Wednesday, 15 August 2007

Bwuahaha :D Erlang has andalso!

And orelse! Honestly: I don't know what's the problem with short-circuit logic. Everyone loves it, as it is the most intuitive way of calculating logical values. I can see no reason for providing language syntax for both alternatives as each can be emulated in the other:

value1 = fun1()
value2 = fun2()
if value1 and value2 then [something]

Will invoke both subroutines before checking. And:

if fun1() then if fun2() then [something]

Will operate in short-circuit manner. All this and/andalso [and:>] or/orelse stuff simply pisses me off. It smells Visual-Basicish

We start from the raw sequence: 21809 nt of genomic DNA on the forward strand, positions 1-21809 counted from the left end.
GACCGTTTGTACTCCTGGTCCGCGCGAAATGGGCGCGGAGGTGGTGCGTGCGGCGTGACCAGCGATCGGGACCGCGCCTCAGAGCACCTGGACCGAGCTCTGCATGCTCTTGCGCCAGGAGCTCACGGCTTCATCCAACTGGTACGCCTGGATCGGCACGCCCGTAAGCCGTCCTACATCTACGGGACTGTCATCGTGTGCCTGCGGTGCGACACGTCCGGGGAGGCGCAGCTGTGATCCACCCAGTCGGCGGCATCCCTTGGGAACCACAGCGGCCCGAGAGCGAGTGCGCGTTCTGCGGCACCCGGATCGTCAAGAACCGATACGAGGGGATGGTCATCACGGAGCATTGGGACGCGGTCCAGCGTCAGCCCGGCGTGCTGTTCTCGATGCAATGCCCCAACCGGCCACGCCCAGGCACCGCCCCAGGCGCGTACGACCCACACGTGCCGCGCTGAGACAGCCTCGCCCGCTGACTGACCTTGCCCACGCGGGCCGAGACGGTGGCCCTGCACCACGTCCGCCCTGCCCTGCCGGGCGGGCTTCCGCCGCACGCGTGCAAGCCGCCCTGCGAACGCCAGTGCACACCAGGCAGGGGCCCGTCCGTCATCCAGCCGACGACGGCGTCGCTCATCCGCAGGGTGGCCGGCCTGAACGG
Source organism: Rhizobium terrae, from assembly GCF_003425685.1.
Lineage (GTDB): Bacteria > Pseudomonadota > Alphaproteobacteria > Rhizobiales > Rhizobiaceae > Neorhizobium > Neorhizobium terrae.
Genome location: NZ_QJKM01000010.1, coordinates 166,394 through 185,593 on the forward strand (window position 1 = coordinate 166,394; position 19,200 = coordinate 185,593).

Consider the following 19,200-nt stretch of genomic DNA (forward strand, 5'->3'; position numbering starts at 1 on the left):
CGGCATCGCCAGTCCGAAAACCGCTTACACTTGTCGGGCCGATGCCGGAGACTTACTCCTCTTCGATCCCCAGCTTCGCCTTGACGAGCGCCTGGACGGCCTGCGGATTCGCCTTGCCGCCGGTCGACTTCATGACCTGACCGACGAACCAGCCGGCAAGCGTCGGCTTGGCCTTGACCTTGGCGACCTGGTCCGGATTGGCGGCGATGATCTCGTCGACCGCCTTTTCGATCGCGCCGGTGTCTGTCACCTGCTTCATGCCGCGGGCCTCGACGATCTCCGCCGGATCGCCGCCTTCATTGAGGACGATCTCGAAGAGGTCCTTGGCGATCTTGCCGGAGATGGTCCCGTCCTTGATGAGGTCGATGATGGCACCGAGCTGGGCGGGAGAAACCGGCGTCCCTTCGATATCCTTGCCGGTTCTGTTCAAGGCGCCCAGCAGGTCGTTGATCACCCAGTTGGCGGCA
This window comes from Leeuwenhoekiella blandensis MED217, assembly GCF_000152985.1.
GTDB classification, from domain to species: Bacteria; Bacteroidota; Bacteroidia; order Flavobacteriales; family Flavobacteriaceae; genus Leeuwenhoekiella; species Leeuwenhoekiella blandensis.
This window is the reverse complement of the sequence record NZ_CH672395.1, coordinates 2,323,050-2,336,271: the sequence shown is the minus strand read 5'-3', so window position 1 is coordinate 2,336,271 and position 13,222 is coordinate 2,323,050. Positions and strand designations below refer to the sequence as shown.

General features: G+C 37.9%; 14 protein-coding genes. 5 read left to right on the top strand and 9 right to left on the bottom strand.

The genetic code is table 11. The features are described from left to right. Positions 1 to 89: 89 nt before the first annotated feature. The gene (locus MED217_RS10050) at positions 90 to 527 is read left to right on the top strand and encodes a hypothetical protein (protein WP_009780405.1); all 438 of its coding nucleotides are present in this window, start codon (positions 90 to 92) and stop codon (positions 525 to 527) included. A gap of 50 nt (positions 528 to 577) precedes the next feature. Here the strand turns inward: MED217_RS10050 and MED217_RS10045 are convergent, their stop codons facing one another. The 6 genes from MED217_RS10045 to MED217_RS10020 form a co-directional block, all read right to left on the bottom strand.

What's more: I can see no reason for not using short-circuit operators as default in erlang as they are needed only in guards, which by default __do_not_alter_data__. The only use case I can see for non-SC operators is raising exceptions in some cases, but that's sick and ugly:

[something] when X > 0 and 5/X > Y

This will fail if you pass X=zero because "and" is not SC. I wouldn't like to work with someone, who writes such code.

Disclaimer: I just began reading "Programming Erlang", so if there IS a reason for non-SC logic as default, I'll be forced to take everything back.

1 comment:

Bohtvaroh said...

Very strange stuff. Here is what I have:

F = fun(X) when (X == 0) or (X / 0 > 2) -> true; (_) -> false end.
F(0).
false

No exception!? Why?